To assist EMS agencies in planning, the NHTSA Office of EMS and HHS Office of the Assistant Secretary for Preparedness and Response have developed a template protocol for state EMS offices and EMS Medical Directors to use to assist in these programs. Some states have created blanket state-level authorizations for EMS administration; some states will still require provider authorization prior to administration. Please follow local protocols and regulations. This template is only designed to facilitate the development of those local protocols as needed. Please contact the NHTSA Office of EMS with any questions.

EMS.gov | Information About COVID-19 for EMS Systems and Clinicians

From EMS.gov

Resources include guidance documents, links to the latest from the CDC, and information about vaccine safety and administration

With cases of COVID-19 surging again across the country, EMS clinicians and leaders may once again be responding to increased numbers of PUIs, have questions about handling exposures, and be looking for information about coronavirus vaccines.

The EMS.gov COVID-19 Resources for EMS page continues to provide a number of helpful tools, on topics ranging from crisis standards of care to first responder mental health. The source of each resource is clearly identified, including documents created by the Federal Healthcare Resilience Working Group EMS/Prehospital Team.

The NHTSA Office of EMS once again would like to thank EMS clinicians and our public safety and healthcare colleagues across the country for your dedicated service. What you do is vital to our communities and our nation. We urge you to take steps to ensure the health and safety of you, your patients and your families and protect yourself from COVID-19, stress, and other dangers.

Please contact nhtsa.ems@dot.gov with questions or comments.

Monkeypox & COVID-19 Resources for EMS Clinicians

From EMS.Gov

Monkeypox Resources for EMS Clinicians

The arrival of an individual in the United States who was diagnosed with monkeypox, as well as the uptick in COVID-19 cases, are reminders that EMS clinicians must remain vigilant and prepared. The CDC is conducting contact tracing of the monkeypox case and local public health departments have been notified, and it is unlikely that EMS clinicians will be exposed to the monkeypox virus is low. However, reviewing information about the disease may still be helpful.

Click here to access information compiled by the National Emerging Special Pathogen Training and Education Center to help inform EMS clinicians about monkeypox.

COVID-19 Resources for EMS

Low vaccination rates, the highly contagious delta variant, and increased social interaction has caused significant increases in rates of COVID-19 and related hospitalizations in many communities around the nation. The NHTSA Office of EMS continues to make resources available to help EMS clinicians, organizations and regulators safely maintain operations during the pandemic. Those resources are available on the EMS.gov COVID-19 Resources Page.

NHTSA | Office of EMS Director Jon Krohmer, MD, to Retire

NHTSA Office of EMS Director Jon Krohmer, MD, to Retire Later this Year

After 15 years of federal service, including the last five leading the National Highway Traffic Safety Administration Office of EMS, Jon Krohmer, MD, will be retiring in November.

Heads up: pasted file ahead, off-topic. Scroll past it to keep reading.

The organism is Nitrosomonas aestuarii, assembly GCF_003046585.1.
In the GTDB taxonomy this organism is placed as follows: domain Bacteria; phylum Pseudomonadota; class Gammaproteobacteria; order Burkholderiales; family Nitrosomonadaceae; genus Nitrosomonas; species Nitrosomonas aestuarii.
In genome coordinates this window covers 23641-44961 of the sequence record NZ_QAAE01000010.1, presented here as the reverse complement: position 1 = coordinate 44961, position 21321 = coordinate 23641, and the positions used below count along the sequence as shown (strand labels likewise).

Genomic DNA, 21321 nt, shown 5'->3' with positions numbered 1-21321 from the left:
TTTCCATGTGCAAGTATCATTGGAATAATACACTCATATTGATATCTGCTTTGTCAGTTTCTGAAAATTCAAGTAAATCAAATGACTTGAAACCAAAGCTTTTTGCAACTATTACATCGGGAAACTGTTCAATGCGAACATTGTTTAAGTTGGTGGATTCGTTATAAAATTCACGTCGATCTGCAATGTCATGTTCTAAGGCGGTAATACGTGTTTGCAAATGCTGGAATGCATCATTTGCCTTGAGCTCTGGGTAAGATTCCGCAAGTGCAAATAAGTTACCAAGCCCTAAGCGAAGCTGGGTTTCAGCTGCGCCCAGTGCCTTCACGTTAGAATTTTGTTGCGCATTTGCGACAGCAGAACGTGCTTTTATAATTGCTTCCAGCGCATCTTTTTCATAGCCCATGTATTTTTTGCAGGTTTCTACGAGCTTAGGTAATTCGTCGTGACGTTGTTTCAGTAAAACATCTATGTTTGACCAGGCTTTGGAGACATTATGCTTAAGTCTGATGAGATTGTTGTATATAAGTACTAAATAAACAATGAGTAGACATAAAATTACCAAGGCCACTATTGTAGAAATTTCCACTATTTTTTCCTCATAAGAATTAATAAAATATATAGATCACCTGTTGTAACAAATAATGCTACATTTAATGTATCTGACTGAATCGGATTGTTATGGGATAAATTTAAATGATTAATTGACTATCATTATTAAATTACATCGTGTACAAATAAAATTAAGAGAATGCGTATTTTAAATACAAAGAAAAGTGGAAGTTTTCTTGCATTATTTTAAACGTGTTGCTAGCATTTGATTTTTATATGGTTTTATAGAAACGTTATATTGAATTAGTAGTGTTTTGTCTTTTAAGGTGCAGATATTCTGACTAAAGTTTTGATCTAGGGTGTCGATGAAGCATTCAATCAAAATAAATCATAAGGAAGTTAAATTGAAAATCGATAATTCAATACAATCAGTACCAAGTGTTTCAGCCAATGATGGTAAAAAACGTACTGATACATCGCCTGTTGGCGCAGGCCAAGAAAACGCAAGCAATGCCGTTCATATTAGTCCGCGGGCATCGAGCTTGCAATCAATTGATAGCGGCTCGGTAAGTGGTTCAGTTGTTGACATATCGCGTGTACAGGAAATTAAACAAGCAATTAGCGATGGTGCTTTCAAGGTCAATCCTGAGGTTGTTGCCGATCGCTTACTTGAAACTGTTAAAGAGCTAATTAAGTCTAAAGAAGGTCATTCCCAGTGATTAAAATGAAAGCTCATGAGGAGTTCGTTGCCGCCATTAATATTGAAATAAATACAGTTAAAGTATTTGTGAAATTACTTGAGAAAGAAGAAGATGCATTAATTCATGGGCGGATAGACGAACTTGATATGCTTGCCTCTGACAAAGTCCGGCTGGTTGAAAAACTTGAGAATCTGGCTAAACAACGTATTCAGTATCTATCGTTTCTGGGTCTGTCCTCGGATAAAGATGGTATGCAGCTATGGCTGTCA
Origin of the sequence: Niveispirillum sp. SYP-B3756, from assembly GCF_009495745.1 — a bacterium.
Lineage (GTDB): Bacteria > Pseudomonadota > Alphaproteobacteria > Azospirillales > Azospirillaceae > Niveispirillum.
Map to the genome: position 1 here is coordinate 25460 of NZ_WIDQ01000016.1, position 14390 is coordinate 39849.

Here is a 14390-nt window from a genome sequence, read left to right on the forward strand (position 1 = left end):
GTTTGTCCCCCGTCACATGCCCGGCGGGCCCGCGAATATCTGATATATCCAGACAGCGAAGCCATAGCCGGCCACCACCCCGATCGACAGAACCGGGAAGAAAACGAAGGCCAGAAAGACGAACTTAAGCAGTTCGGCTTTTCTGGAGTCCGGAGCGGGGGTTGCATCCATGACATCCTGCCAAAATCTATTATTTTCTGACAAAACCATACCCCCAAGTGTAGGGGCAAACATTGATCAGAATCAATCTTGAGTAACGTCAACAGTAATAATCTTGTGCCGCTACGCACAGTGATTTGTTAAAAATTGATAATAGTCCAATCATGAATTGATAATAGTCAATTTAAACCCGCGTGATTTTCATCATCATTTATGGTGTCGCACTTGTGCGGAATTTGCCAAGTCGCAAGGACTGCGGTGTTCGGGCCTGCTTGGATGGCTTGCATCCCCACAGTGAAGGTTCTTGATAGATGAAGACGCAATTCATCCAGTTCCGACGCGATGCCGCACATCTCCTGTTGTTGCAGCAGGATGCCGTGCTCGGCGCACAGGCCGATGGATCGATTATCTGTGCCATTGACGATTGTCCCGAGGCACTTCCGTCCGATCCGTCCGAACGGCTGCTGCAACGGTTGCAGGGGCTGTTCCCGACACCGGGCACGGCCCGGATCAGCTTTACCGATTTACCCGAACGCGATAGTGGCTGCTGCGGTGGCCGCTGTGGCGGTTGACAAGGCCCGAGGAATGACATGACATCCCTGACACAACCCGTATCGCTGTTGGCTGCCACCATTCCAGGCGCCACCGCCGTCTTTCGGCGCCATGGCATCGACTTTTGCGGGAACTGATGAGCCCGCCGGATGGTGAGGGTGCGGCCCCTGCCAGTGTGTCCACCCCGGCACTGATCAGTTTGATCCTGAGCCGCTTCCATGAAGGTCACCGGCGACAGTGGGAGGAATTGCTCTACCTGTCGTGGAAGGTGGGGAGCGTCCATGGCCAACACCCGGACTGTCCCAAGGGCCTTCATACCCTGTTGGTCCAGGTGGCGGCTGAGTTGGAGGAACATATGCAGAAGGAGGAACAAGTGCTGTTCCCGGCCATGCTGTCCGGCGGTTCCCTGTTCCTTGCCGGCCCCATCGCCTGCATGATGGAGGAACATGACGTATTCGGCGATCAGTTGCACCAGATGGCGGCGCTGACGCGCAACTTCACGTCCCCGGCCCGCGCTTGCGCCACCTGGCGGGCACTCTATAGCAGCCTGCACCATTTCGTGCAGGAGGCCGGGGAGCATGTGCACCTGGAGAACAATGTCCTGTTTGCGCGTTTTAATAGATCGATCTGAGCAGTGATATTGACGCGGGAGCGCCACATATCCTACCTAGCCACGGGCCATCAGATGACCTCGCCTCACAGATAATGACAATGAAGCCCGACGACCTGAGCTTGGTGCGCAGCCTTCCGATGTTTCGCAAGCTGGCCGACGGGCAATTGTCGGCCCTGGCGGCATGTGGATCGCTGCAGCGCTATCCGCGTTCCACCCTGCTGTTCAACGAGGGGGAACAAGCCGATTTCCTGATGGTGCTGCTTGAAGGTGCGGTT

During his tenure as director, Dr. Krohmer and the NHTSA Office of EMS team oversaw a number of milestones for the profession, including the creation of EMS Agenda 2050; major revisions to the National EMS Scope of Practice Model and the National EMS Education Standards; and improvements in the collection and use of EMS data through the expansion of the National EMS Information System. Soon after the onset of the coronavirus pandemic, Dr. Krohmer was tapped to lead the prehospital/911 team as part of the Federal Healthcare Resilience Task Force.

“Dr. Krohmer’s tenure at NHTSA—especially over the last year and a half as EMS clinicians have faced one of the greatest public health challenges in generations—has been marked by real advances for the profession, thanks in no small part to his leadership,” said Nanda Srinivasan, NHTSA’s associate administrator for research and program development. “He was a true advocate at the federal level for state, tribal and local EMS systems, EMS clinicians, and patients.”

Prior to joining NHTSA, Dr. Krohmer had decades of experience as a local EMS medical director, initially in his home state of Michigan. His EMS career began as an EMT with a volunteer rescue squad. Like many EMS professionals, he was inspired by the television show Emergency! and by the emergence of the relatively new field of emergency medicine. He entered medical school at the University of Michigan knowing he wanted to make EMS his career. After becoming involved in EMS at the state and national level, he also served as president of the National Association of EMS Physicians from 1998 to 2000. In 2006, he came to Washington to serve as the first deputy chief medical officer for the Department of Homeland Security Office of Health Affairs and served in several other DHS roles before joining NHTSA in 2016.

“Working alongside EMS clinicians and the people who support them at local, state and national levels has been a privilege and a heck of a lot of fun,” said Dr. Krohmer. “The decision to leave NHTSA was difficult, but it’s made easier knowing that the team in the Office of EMS, our colleagues throughout the federal government, and leaders of EMS at state and local levels are committed to improving the lives of people in their communities and will continue to advance EMS systems everywhere.”